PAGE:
Hooded protesters broke off from larger demonstrations to hurl molotov cocktails outside Greece's parliament, as lawmakers passed new austerity measures required for the country's economic bailout. Matthew Larotonda reports.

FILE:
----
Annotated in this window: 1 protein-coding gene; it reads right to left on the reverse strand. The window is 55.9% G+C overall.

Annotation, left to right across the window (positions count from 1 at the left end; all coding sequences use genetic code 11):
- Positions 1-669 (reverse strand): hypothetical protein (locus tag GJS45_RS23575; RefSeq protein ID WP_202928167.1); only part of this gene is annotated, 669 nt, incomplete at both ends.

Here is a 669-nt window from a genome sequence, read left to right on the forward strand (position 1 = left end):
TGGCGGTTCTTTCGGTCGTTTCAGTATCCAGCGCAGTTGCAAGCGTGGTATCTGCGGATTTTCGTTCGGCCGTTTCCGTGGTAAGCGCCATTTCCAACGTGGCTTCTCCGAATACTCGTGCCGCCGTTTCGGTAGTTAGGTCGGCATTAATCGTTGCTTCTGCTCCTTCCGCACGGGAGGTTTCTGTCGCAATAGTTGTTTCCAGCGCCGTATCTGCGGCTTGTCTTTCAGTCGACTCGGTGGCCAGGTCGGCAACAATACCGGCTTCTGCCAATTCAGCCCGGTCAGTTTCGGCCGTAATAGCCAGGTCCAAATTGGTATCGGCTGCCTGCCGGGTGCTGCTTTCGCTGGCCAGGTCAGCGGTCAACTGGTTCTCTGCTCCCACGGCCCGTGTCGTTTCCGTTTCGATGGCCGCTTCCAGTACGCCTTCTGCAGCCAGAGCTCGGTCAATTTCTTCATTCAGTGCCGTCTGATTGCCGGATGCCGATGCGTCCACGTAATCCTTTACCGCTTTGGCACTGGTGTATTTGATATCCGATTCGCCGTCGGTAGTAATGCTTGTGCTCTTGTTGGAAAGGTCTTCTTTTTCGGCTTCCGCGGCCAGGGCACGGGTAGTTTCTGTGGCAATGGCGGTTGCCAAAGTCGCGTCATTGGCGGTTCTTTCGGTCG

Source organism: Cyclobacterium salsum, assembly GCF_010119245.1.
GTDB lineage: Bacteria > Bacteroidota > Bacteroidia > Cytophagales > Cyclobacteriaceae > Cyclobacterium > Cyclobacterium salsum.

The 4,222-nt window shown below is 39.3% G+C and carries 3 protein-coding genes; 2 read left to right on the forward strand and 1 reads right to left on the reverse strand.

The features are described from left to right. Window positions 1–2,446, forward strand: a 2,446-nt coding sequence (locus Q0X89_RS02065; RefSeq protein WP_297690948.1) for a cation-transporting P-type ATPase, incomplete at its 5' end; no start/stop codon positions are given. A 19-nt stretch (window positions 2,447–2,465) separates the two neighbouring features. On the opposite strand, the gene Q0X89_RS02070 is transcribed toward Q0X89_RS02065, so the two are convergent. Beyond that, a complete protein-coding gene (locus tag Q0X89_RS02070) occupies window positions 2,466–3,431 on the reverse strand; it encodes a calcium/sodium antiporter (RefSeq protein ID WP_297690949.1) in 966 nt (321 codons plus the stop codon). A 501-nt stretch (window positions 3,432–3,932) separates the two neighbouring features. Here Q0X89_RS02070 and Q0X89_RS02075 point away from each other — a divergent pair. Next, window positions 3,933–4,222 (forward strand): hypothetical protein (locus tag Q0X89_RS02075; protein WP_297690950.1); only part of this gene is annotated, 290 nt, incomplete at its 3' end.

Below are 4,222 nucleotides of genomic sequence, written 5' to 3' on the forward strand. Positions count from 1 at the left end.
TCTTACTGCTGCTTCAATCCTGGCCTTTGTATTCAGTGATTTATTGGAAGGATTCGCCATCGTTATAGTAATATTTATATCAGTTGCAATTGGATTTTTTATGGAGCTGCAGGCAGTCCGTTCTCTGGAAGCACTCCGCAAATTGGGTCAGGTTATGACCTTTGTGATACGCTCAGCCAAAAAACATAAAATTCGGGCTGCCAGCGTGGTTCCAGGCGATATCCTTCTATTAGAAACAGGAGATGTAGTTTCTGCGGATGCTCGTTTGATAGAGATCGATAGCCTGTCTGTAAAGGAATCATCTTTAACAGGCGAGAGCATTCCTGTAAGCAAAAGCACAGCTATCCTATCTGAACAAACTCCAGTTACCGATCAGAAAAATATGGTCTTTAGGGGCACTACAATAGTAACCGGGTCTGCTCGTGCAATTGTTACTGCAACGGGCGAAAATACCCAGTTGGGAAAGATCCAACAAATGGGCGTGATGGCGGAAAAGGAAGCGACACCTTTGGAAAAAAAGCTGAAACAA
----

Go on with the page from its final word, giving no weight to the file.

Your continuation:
Another day of chaos in Athens. Riots outside Greece's parliament on Thursday night (March 18), as just inside the safety of those walls lawmakers prepared to pass new austerity measures they hope will convince the country's creditors to release more of its economic bailout fund. The vote passing just before midnight, and includes cuts to pensions and a larger tax burden within three years -- although the legislation also promises to cut taxes for individuals and businesses if certain targets are met later. The violence was done by a smaller group that split off from a rally of about 10,000 peaceful protesters opposed to the measures. The city's been disrupted for days - on Wednesday (March 17) thousands of Greeks, from teachers to lawyers, walked off their jobs to join the demonstrations. The leftist government backing the austerity says it's now up to its international lenders to uphold their end of the bargain. (SOUNDBITE) (Greek) GREEK PRIME MINISTER, ALEXIS TSIPRAS, SAYING: "Nobody is denying, nobody doubts, that this agreement has difficulties; however, it does open a path in front of us. It is a decisive milestone, in that we do not have another bailout review to complete, but instead we finally have a comprehensive solution." Parliament's decision comes just days before the finance ministers from some of those lenders in Europe convene in Brussels. Greece has already received some $288 billion in bailout money since 2010 -- the release of another $8 billion now at stake.